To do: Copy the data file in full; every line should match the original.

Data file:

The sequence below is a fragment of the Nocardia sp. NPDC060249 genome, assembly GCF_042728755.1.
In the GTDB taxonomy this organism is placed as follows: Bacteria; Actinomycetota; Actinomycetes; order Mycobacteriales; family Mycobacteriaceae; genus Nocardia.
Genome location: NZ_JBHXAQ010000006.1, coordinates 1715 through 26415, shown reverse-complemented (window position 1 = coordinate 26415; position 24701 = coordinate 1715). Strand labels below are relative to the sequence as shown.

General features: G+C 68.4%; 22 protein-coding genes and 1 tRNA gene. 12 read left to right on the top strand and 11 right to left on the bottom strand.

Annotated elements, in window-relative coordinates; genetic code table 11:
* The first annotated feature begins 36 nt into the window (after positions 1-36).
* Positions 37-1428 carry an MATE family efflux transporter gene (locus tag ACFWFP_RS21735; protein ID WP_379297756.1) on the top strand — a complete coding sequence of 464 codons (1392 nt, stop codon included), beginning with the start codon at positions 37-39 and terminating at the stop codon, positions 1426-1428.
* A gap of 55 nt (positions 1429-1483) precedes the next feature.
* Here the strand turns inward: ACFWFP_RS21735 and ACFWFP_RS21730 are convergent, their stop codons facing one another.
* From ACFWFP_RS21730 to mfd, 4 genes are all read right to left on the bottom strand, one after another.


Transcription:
The sequence below is a fragment of the Nocardia sp. NPDC060249 genome, assembly GCF_042728755.1.
In the GTDB taxonomy this organism is placed as follows: Bacteria; Actinomycetota; Actinomycetes; order Mycobacteriales; family Mycobacteriaceae; genus Nocardia.
Genome location: NZ_JBHXAQ010000006.1, coordinates 1715 through 26415, shown reverse-complemented (window position 1 = coordinate 26415; position 24701 = coordinate 1715). Strand labels below are relative to the sequence as shown.

General features: G+C 68.4%; 22 protein-coding genes and 1 tRNA gene. 12 read left to right on the top strand and 11 right to left on the bottom strand.

Annotated elements, in window-relative coordinates; genetic code table 11:
* The first annotated feature begins 36 nt into the window (after positions 1-36).
* Positions 37-1428 carry an MATE family efflux transporter gene (locus tag ACFWFP_RS21735; protein ID WP_379297756.1) on the top strand — a complete coding sequence of 464 codons (1392 nt, stop codon included), beginning with the start codon at positions 37-39 and terminating at the stop codon, positions 1426-1428.
* A gap of 55 nt (positions 1429-1483) precedes the next feature.
* Here the strand turns inward: ACFWFP_RS21735 and ACFWFP_RS21730 are convergent, their stop codons facing one another.
* From ACFWFP_RS21730 to mfd, 4 genes are all read right to left on the bottom strand, one after another.